If the San Francisco 49ers hope to return to the Super Bowl and take the next step by winning it, they should sign Mike Wallace in free agency. The fleet-footed Pittsburgh Steelers wide receiver is the dynamic deep threat the 49ers need.
With youngster Colin Kaepernick now firmly installed at quarterback, the 49ers must expand their offense to suit Kaepernick's skills. The first priority for head coach Jim Harbaugh and offensive coordinator Greg Roman, should be improving the vertical pass attack.
Adding Wallace is the best method for doing that. Despite his troubles in the Steel City, Wallace is a premier game-breaking weapon. Few receivers in football can match his ability to use straight-line speed to stretch a defense.
The 49ers have already experienced what having a true deep threat can do for their offense. Veteran Randy Moss may have not been a prolific performer in 2012. However, his mere presence expanded the 49ers big play potential and created openings for others.
Any time Moss took up a position in the slot, defenses had to respect his talent for getting deep. That meant Moss frequently took a safety away from run support and the underneath passing zones.
With Moss running vertical routes, the 49ers had the freedom to exploit intermediate areas in a variety of ways. This was particularly evident in the red zone. First, Frank Gore was afforded more rushing room against undermanned run fronts.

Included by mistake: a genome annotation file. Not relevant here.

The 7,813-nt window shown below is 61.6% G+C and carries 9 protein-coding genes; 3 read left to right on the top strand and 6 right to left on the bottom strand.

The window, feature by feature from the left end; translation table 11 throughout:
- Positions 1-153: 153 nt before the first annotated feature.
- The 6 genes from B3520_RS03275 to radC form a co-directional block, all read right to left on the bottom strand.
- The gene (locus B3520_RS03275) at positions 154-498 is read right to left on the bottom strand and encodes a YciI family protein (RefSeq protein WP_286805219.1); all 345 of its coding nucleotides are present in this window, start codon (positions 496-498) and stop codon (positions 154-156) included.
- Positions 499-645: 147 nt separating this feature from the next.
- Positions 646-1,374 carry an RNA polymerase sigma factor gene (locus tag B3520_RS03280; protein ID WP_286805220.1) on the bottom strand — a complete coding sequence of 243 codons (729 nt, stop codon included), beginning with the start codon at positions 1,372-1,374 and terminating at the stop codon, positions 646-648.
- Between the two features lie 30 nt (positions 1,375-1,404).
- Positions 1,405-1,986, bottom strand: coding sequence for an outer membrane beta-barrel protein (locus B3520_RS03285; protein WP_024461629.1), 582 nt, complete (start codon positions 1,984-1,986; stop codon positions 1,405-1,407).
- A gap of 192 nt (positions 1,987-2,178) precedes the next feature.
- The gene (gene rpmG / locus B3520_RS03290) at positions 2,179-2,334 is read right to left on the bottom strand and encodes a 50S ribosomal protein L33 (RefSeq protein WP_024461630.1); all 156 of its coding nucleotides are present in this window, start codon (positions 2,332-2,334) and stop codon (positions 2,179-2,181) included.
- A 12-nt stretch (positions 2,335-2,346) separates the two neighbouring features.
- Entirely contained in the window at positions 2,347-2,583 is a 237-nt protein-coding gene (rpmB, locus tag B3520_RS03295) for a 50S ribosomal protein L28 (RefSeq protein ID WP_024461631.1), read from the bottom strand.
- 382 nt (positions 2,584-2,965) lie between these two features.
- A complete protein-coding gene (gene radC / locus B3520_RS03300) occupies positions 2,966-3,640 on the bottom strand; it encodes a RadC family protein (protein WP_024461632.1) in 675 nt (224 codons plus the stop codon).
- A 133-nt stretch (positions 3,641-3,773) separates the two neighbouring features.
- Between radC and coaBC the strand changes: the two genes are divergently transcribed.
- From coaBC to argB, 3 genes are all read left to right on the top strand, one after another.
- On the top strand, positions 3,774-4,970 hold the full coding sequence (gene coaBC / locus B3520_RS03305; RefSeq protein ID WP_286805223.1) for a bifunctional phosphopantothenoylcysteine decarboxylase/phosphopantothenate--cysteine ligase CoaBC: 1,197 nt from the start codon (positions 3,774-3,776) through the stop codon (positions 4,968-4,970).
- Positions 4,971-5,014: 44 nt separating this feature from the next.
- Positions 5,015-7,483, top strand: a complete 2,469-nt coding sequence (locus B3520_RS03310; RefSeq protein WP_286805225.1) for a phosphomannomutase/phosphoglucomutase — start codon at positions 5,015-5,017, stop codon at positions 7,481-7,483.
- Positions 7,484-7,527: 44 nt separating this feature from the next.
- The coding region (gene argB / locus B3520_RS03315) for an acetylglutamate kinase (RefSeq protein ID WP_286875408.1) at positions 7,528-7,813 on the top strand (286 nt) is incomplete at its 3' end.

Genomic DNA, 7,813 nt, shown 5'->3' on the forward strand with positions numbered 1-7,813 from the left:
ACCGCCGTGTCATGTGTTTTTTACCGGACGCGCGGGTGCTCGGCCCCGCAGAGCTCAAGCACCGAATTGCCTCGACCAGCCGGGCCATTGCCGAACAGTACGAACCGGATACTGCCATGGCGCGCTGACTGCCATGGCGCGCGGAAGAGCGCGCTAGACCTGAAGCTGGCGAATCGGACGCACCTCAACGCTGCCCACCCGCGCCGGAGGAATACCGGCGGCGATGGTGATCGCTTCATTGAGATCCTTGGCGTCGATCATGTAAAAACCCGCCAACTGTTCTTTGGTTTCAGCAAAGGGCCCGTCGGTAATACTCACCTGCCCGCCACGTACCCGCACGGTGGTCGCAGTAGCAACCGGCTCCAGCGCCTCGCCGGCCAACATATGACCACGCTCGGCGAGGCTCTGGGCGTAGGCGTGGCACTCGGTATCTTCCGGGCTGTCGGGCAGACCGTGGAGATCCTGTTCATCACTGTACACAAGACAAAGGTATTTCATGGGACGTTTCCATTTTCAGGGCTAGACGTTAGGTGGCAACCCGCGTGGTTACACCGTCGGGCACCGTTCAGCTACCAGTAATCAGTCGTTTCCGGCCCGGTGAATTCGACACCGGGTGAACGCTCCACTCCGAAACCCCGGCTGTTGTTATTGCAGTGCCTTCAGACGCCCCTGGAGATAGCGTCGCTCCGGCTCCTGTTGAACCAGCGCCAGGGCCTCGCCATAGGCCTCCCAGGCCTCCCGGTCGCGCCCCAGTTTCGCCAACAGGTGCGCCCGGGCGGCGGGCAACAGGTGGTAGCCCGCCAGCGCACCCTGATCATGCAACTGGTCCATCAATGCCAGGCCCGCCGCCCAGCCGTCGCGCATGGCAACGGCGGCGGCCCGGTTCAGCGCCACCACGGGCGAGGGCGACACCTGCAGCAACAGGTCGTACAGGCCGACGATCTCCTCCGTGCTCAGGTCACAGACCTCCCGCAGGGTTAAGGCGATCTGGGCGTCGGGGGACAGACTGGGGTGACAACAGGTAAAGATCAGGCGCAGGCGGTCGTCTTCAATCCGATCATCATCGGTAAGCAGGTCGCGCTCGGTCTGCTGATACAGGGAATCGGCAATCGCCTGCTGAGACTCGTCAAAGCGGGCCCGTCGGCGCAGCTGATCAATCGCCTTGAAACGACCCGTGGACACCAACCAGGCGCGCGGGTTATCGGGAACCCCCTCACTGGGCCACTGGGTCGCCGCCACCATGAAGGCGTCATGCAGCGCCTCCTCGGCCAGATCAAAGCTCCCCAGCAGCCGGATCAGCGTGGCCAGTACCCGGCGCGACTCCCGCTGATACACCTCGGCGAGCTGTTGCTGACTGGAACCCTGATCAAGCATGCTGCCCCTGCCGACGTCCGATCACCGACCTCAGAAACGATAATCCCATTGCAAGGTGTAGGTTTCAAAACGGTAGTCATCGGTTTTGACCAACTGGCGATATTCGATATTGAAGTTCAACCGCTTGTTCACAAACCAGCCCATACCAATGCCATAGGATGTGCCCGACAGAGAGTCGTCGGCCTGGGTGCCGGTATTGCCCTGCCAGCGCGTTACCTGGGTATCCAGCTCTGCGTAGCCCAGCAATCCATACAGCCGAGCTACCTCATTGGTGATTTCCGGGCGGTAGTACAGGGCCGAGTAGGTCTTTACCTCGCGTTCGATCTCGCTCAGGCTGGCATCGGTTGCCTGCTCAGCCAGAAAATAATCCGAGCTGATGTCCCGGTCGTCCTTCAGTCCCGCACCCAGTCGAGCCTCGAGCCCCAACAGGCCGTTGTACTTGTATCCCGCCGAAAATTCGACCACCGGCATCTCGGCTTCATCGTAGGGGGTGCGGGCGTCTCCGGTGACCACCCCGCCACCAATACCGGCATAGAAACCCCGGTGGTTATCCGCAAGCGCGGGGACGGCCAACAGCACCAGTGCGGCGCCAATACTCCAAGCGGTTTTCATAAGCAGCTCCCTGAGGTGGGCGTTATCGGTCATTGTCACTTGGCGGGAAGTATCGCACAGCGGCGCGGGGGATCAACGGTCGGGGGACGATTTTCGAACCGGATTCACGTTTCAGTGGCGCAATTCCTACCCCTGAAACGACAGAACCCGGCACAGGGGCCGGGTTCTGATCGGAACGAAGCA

Wideout Michael Crabtree and tight end Vernon Davis were also given one-on-one coverage matchups on crossing patterns. Putting Wallace into the offense can create those same advantages.
As well as what he can do to help others flourish, Wallace would also be a major boon to 2012's 23rd-ranked pass offense. Wallace is more than a mere decoy. He is a legitimate 1,000-yard receiver.
The 49ers need that kind of player to ease the pressure on Crabtree. Their other options are questionable at best. The hero of Super Bowl XLVI, Mario Manningham, couldn't survive his first season in San Francisco.
He was laid low by a serious knee injury, suffered against the Seattle Seahawks in Week 16. Aside from the challenge he faces recovering from that injury, Manningham has struggled to prove himself as a primary receiver.
Worst still, 2012's first-round pick, A.J. Jenkins, appeared in only three games and didn't register a stat. The 49ers need another credible option for their wide receiver corps.
Since Kaepernick took over the 49ers' offense has had greater downfield potential. He is a strong-armed passer who can out-throw any coverage. Harbaugh and Roman must surround him with receivers who can make use of that arm strength.
Wallace is the perfect target. The 26-year-old has averaged over 13 yards per reception in each of his four pro seasons.
He is also a risk, having become embroiled in an ugly holdout for most of last summer. It seems the Steelers could be willing to part ways. NFL.com's Dan Hanzus recently reported Wallace's time may be up with the six-time Super Bowl winners.
Expect Wallace to push for a lucrative deal on the open market. The 49ers have fiscal power to accommodate his demands. According to ESPN.com's John Clayton, the Niners have $3.9 million worth of cap space.
That means they can afford to make Wallace their one marquee signing this offseason. He is worth the gamble from the 49ers. He would give them the perfect foil for Gore's power running and the ideal weapon for Kaepernick's downfield skills.
That could be enough to not only get San Francisco back to the Super Bowl. It could provide the extra element that lands the 49ers another Lombardi trophy.